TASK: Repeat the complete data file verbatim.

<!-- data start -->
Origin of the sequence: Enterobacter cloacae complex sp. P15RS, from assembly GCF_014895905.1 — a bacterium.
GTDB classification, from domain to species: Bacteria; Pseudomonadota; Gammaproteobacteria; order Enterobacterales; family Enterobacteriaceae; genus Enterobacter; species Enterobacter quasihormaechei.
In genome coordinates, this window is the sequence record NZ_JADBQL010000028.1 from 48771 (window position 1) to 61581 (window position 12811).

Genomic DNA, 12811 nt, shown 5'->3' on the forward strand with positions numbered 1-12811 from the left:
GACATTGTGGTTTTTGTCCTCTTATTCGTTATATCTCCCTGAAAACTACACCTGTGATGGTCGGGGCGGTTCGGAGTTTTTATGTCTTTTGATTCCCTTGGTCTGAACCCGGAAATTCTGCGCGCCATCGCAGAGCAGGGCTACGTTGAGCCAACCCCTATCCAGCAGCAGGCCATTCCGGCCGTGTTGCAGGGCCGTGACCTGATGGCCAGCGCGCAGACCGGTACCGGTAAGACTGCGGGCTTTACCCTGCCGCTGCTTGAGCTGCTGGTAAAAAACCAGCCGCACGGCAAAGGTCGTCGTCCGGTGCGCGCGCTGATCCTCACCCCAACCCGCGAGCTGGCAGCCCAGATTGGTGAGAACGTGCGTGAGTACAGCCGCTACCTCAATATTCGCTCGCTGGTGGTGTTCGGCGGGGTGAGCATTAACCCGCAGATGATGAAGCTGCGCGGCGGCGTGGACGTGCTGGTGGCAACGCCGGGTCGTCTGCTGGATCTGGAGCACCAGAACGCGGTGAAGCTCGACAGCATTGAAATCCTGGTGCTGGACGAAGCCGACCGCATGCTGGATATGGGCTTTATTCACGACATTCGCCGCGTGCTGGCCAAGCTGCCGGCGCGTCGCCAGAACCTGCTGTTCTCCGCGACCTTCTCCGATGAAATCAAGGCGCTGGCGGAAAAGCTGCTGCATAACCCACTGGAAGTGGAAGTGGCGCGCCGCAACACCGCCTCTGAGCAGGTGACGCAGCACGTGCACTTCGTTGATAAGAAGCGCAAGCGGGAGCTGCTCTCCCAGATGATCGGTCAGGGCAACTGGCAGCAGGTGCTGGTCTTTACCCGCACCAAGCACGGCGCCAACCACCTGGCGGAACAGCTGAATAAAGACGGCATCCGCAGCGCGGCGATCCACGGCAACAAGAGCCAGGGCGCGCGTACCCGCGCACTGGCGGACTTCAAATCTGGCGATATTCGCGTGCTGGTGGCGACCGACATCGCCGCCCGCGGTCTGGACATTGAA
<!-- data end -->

Origin of the sequence: Enterobacter cloacae complex sp. P15RS, from assembly GCF_014895905.1 — a bacterium.
GTDB classification, from domain to species: Bacteria; Pseudomonadota; Gammaproteobacteria; order Enterobacterales; family Enterobacteriaceae; genus Enterobacter; species Enterobacter quasihormaechei.
In genome coordinates, this window is the sequence record NZ_JADBQL010000028.1 from 48771 (window position 1) to 61581 (window position 12811).

Genomic DNA, 12811 nt, shown 5'->3' on the forward strand with positions numbered 1-12811 from the left:
GACATTGTGGTTTTTGTCCTCTTATTCGTTATATCTCCCTGAAAACTACACCTGTGATGGTCGGGGCGGTTCGGAGTTTTTATGTCTTTTGATTCCCTTGGTCTGAACCCGGAAATTCTGCGCGCCATCGCAGAGCAGGGCTACGTTGAGCCAACCCCTATCCAGCAGCAGGCCATTCCGGCCGTGTTGCAGGGCCGTGACCTGATGGCCAGCGCGCAGACCGGTACCGGTAAGACTGCGGGCTTTACCCTGCCGCTGCTTGAGCTGCTGGTAAAAAACCAGCCGCACGGCAAAGGTCGTCGTCCGGTGCGCGCGCTGATCCTCACCCCAACCCGCGAGCTGGCAGCCCAGATTGGTGAGAACGTGCGTGAGTACAGCCGCTACCTCAATATTCGCTCGCTGGTGGTGTTCGGCGGGGTGAGCATTAACCCGCAGATGATGAAGCTGCGCGGCGGCGTGGACGTGCTGGTGGCAACGCCGGGTCGTCTGCTGGATCTGGAGCACCAGAACGCGGTGAAGCTCGACAGCATTGAAATCCTGGTGCTGGACGAAGCCGACCGCATGCTGGATATGGGCTTTATTCACGACATTCGCCGCGTGCTGGCCAAGCTGCCGGCGCGTCGCCAGAACCTGCTGTTCTCCGCGACCTTCTCCGATGAAATCAAGGCGCTGGCGGAAAAGCTGCTGCATAACCCACTGGAAGTGGAAGTGGCGCGCCGCAACACCGCCTCTGAGCAGGTGACGCAGCACGTGCACTTCGTTGATAAGAAGCGCAAGCGGGAGCTGCTCTCCCAGATGATCGGTCAGGGCAACTGGCAGCAGGTGCTGGTCTTTACCCGCACCAAGCACGGCGCCAACCACCTGGCGGAACAGCTGAATAAAGACGGCATCCGCAGCGCGGCGATCCACGGCAACAAGAGCCAGGGCGCGCGTACCCGCGCACTGGCGGACTTCAAATCTGGCGATATTCGCGTGCTGGTGGCGACCGACATCGCCGCCCGCGGTCTGGACATTGAA